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India Coronavirus Dispatch: Child marriages up in Odisha amid pandemic

Limitations of Pfizer's vaccine, Why there is a spike in cases in Delhi, a new study that sheds more light on the virus, and more-news on how the country is coping with the pandemic

Coronavirus | Coronavirus Tests | Lockdown

Bharath Manjesh  |  New Delhi 

Coronavirus, vaccine, covid, drugs, clinical trials

Child marriages were on the decline in Odisha. Then, the pandemic struck

The months-long starting March 24 to stem the spread of the pandemic ended up devastating the livelihoods and income of the poor. The economy has not recovered to the pre-pandemic levels even after the was lifted. Besides economic hardship, the poor have been left feeling socially and psychologically vulnerable, which seems to have triggered a rush to get their children below 18, especially girls, married, say activists in Odisha. Read more here

The public must be aware of the Covid-19 vaccine’s limitations

There is euphoria following the pharmaceutical company Pfizer’s press release on November 9 that on a review of preliminary results, its vaccine candidate was found to be “more than 90% effective in preventing Covid-19” among trial participants. The announcement was widely criticised for being misleading, while a number of other companies rushed to announce that their trial results were due shortly.

Over this clamour of claims and counterclaims, scientists have pointed out limitations in the way in which vaccine candidates are being tested, which requires a more sober appraisal. The urgent need for a vaccine against Covid-19 may lead to the use of vaccines of limited value and less than ideal information on their safety. The people must understand these constraints. They must also be assured that the vaccine will be rolled out with all the necessary precautions for follow-ups and the investigation of possible vaccine-related injuries. Read more here

EXPLAINED: Why is Covid-19 surging in Delhi eight months after the pandemic started?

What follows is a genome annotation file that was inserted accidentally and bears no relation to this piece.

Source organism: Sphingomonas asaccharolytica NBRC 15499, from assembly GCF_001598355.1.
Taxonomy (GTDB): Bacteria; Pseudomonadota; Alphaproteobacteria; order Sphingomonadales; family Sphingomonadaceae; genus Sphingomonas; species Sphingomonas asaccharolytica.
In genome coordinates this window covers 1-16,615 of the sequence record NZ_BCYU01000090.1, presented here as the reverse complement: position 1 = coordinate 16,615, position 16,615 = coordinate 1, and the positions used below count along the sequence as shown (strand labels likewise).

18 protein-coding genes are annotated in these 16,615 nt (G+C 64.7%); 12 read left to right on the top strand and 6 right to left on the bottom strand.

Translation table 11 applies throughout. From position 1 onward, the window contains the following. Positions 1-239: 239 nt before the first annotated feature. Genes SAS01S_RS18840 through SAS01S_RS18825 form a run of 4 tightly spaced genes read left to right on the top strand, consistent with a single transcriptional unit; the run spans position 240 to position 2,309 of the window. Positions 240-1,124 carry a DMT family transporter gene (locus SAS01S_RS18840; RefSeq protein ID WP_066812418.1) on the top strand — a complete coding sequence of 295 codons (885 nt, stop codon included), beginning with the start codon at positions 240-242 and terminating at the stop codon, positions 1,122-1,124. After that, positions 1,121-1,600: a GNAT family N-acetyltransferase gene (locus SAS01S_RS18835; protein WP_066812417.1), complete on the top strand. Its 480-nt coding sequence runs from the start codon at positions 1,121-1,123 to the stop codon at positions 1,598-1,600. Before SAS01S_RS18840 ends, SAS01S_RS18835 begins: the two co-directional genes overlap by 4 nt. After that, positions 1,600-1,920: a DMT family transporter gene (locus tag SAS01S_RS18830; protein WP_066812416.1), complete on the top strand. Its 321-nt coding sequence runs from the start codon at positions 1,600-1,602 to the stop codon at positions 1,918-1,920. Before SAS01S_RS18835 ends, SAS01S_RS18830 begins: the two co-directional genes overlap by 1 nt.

Delhi’s huge third surge in Covid-19 cases – and deaths – reminds us that there are few certainties when it comes to epidemics caused by the With cases rising steeply eight months after the disease reached the city, it serves as a warning that a long harsh epidemic is no guarantee of light at the end of the tunnel. Moreover, fatalities are not lower this time round – the data suggests those infected are increasingly at risk of dying.

What has been driving surge after surge, and what could break this cycle? How has the disease impacted different areas, different age-groups, and people living in different kinds of housing? Find out here

Insomnia, dementia, anxiety most common among those infected by Covid-19: Lancet study

Nearly one-fifth, or 18 in every 100 patients, presented with a psychiatric diagnosis within 14 to 90 days of their Covid-19 infection. This is among the key findings of an Oxford University study published in Lancet on 62,354 people with Covid-19. In fact, instances of Covid-associated psychiatric problems were higher than other respiratory tract infections, influenza, fracture, or skin infections.

The study found that insomnia, dementia, and anxiety disorder were most common among people infected by the Dementia hit harder if a person was aged above 65 years. Read more here

Which States Have Banned Firecrackers? What If You Flout Rules?

Worsening air pollution, especially in northern parts of India, coupled with increasing cases of Covid-19, has forced state governments to impose a ban on firecrackers – in light of a host of festivals, including Diwali, Kali Puja, and Chhat Puja. Preliminary and isolated studies from different parts of the world have signalled a proportionate relationship between polluted air and Covid-19 severity.

So, which states have completely banned firecrackers? Will the ban actually help reduce pollution? Read more here

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First Published: Sun, November 15 2020. 14:14 IST